4 day history of fevers, pallor, lethargy with associated generalized abdominal pain and distension. Normal birthing and developmental milestones and nil prior history of similar episodes or presentations. Nil haematuria, nausea, vomiting, weight loss or other constitutional symptoms. On examination vitals were within normal parameters but the patient appeared pale. Abdomen was moderately distended and taut at rest with a palpable left flank mass. Baseline blood results showed a microcytic anaemia (Hb 66, MCV 58).
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A large soft tissue opacification is noted in the left upper quadrant which is displacing adjacent bowel and raising the left hemidiaphragm.
CT Abdomen and pelvis
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There is a large heterogeneous mass occupying the left flank and upper quadrant. It measures 14cm craniocaudally, 10cm anteroposteriorly and 11.5cm transversely. No obvious calcification in the lesion is identified. A claw sign is present with some normal appearing renal parenchyma in the left renal lower pole at the inferior edge of the lesion, suggestive of a mass arising from the left kidney. Extrinsic compression of the left renal vein but no thrombus within the left renal vein or within the inferior vena cava. No active bleeding within the tumour mass is seen. There is mild hydronephrosis of the lower pole of the left kidney.
There is soft tissue in the left para-aortic position, displacing and partially compressing the abdominal aorta, including some soft tissue at the anterior, posterior and left side of the abdominal aorta, with the lower half of the abdominal aorta being displaced to the right. The splenic vessels and pancreas are displaced anteriorly due to the left abdominal mass. No involvement of the spleen and no splenomegaly. No focal liver lesions. The gallbladder is normal in appearance. The right kidney is normal.
A small amount of free fluid is present in the pelvis, posterior left upper quadrant and posterior to the spleen. No free gas.
2 case question available
Neuroblastomas (NBL) and nephroblastomas/Wilm's tumours (WT) represent two of the most commonly detected solid tumours in childhood 1. These are the two crucial differential diagnoses to be considered with any renal mass identified in a child of this age group 2.
Features strongly predictive of neuroblastoma on CT have also been seen in a significant number of patients with Wilm's tumours and this is highlighted by the case outlined above. Their disease sequelae, prognosis, management and potential complications are however vastly different and therefore not confusing or misdiagnosing one for the other is important. This case, due to the overlap in similar radiological features of both WT and NBL, demonstrates how CT imaging, as important as its role is, only constitutes one part of the investigative spectrum and is not a gold standard modality in establishing a correct diagnosis 2.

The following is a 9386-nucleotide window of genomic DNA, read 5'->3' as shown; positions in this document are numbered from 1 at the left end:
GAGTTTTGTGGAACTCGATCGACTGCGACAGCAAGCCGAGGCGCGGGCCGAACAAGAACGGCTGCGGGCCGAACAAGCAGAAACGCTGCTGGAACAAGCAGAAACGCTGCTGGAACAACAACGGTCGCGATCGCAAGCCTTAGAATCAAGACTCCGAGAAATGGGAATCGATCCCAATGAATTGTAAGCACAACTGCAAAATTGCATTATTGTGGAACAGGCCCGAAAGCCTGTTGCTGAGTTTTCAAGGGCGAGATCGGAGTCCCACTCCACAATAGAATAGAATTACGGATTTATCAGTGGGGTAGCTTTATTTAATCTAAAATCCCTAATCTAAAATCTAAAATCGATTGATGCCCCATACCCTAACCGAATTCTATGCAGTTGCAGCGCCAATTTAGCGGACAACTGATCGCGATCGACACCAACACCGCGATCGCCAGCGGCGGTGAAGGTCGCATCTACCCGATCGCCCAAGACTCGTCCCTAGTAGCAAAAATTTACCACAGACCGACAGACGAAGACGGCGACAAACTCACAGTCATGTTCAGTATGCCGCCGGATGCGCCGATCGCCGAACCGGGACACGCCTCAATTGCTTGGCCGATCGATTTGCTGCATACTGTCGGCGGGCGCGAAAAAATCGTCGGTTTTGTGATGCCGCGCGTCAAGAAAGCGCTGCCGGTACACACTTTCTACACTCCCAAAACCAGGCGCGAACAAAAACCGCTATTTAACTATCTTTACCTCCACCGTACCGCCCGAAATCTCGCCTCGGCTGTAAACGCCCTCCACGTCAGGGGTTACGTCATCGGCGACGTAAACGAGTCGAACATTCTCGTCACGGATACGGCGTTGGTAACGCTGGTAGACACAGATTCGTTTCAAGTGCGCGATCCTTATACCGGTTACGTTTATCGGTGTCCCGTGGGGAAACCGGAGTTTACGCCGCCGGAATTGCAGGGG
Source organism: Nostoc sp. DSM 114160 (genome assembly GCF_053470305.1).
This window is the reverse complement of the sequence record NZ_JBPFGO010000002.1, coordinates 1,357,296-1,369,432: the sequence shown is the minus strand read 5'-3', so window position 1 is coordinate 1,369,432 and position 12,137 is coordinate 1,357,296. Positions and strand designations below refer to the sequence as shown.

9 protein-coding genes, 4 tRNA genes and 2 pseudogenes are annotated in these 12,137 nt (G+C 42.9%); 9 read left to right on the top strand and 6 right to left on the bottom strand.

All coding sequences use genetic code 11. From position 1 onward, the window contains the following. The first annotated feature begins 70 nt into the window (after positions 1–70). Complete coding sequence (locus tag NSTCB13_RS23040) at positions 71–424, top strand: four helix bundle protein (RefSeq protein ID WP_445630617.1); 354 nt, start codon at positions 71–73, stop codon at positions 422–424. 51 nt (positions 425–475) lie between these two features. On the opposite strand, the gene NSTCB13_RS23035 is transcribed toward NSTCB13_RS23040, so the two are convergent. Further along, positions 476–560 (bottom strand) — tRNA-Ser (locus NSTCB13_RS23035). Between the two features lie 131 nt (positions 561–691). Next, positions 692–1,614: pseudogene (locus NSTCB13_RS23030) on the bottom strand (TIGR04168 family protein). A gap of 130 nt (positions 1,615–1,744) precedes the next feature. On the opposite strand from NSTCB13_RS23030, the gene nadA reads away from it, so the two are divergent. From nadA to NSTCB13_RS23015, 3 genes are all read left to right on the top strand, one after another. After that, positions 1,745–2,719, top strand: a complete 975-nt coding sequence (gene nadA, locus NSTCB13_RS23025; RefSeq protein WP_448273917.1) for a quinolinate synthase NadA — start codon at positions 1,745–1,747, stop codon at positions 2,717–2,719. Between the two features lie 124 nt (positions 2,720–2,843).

The mass identified on CT is heterogeneous in appearance which favours both diagnoses but with an irregular margin is more consistent with an NBL. A WT is typically well circumscribed, with smooth margins and often forms a pseudocapsule. No calcification is present within the mass. Calcifications and low attenuation necrotic areas are more common in 80-90% of NBLs whereas WTs present with calcifications in only 10-15% of cases3.
A claw sign is present and favoured to represent a WT. This refers to the delineated, sharp angles and margins on either side of a mass which the normal surrounding parenchymal tissue forms when the mass originates from the parenchyma 4.
There is soft tissue, likely tumour extension into the left para-aortic position, displacing and partially compressing and encasing the abdominal aorta without invading it. There is extrinsic compression of the left renal vein but nil extension and nil invasion of the inferior vena cava. These features are typical of an NBL over a WT. WTs tends to extend into the renal vein and IVC whereas a NBLs often encases and displaces vessels 5.
Additionally, the age group of 2 years is more suggestive of a likely NBL whereas WT affects slightly older children often aged between 3-4 yrs.
Overall, features are mostly suggestive to represent an NBL but does have overlapping radiological features consistent with the presence of a WT.
The patient was admitted overnight, received a blood transfusion and was transferred to an children's hospital under a Paediatric Oncology team for further investigations and arrangement of a biopsy to obtain a histopathological confirmatory diagnosis.
She was found to have a high-risk neuroblastoma due to age, Nmyc amplication and extension of tumour and was commenced on chemotherapy per ANBL0532 Induction. Microscopic histopathology reports showed a small blue cell tumour growing as poorly formed nodules with a sheet-like architecture, with poor to moderate cohesion. The cells are hyperchromatic with fine chromatin and scant cytoplasm. There are focal areas of tumour necrosis. No calcification is present. Mitotic activity is easily identified. A bone marrow biopsy showed no disease present.
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- 2. Brisse HJ, Smets AM, Kaste SC et-al. Imaging in Unilateral Wilm's Tumour. Paediatric Radiology Journal. 2008; 38 18-29.
- 3. https://radiopaedia.org/articles/neuroblastoma-vs-wilms-tumour-1
- 4. https://radiopaedia.org/articles/claw-sign-1
- 5. Peretz GS, Lam AH. Distinguishing Neuroblastoma from Wilm's Tumour by Computer Tomography. Journal of Computer Assisted Tomography. 1985(5) 889-93
- 6. Kumar V, Abbas AK, Fausto N et-al. Robbins and Cotran pathologic basis of disease. W B Saunders Co. (2005)
- 7. David R, Lamki N, Fan S et-al. The many faces of neuroblastoma. Radiographics. 1989;9 (5): 859-82.
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